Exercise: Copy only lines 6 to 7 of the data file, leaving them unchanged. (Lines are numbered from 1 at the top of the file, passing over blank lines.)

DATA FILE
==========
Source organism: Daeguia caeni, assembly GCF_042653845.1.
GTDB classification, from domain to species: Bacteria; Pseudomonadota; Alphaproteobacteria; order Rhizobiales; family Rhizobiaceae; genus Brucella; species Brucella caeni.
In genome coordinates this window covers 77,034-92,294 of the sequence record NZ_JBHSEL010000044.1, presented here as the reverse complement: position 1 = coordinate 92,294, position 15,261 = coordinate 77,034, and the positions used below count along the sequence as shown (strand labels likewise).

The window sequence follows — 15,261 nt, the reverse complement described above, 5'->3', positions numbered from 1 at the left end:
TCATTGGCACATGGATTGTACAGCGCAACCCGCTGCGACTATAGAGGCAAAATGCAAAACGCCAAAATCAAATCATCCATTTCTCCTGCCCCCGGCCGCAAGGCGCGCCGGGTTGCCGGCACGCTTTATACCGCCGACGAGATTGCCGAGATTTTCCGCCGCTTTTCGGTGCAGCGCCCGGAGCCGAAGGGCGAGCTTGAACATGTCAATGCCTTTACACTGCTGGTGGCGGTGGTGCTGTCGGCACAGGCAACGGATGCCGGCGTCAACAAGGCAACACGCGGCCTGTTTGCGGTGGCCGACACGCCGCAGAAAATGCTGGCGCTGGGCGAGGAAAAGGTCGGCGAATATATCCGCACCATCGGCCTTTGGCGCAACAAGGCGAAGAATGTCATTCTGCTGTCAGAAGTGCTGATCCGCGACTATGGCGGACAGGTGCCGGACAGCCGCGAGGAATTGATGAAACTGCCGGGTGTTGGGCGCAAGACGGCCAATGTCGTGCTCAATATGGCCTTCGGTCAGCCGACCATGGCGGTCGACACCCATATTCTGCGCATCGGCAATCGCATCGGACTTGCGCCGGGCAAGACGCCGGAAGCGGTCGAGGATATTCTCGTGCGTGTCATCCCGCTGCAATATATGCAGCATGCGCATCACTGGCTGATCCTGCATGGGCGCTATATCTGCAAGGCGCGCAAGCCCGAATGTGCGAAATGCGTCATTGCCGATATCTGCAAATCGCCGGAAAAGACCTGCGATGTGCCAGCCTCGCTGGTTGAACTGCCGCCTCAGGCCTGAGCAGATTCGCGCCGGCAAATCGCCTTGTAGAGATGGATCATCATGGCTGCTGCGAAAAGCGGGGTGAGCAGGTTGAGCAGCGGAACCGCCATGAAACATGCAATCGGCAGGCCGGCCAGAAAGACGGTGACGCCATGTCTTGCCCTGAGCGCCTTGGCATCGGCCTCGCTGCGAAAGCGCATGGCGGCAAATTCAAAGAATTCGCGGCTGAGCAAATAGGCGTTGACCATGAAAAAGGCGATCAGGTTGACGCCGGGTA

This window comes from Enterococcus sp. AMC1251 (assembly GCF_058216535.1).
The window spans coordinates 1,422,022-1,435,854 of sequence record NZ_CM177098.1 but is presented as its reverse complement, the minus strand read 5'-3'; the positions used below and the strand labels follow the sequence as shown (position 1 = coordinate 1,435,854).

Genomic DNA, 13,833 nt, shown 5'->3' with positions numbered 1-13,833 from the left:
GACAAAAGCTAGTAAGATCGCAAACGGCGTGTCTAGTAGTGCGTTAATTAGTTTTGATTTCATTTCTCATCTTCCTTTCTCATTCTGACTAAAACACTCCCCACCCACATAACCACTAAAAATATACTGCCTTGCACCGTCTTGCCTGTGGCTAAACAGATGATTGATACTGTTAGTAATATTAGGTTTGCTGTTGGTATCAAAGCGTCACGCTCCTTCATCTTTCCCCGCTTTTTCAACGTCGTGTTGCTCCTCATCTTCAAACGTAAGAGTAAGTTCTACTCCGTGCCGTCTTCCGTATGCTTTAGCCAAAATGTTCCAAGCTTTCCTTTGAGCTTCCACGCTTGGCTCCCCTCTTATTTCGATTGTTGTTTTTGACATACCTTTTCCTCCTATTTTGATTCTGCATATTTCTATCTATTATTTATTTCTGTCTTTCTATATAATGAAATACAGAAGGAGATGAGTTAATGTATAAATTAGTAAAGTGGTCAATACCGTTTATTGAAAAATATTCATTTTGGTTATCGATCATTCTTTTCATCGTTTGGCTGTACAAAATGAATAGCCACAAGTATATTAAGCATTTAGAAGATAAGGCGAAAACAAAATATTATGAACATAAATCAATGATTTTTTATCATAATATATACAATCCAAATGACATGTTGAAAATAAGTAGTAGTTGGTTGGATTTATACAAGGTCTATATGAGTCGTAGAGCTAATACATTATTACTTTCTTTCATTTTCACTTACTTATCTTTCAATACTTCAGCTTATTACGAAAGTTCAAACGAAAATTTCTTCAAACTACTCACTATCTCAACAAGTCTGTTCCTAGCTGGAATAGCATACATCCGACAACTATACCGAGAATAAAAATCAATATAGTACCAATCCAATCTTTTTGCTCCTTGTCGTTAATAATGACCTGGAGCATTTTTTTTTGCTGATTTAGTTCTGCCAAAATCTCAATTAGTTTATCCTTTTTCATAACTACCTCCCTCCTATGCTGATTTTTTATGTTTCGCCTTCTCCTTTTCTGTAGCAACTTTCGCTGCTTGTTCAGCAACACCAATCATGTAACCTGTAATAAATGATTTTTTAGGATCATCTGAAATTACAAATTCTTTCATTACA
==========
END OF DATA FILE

This window comes from Enterococcus sp. AMC1251 (assembly GCF_058216535.1).
The window spans coordinates 1,422,022-1,435,854 of sequence record NZ_CM177098.1 but is presented as its reverse complement, the minus strand read 5'-3'; the positions used below and the strand labels follow the sequence as shown (position 1 = coordinate 1,435,854).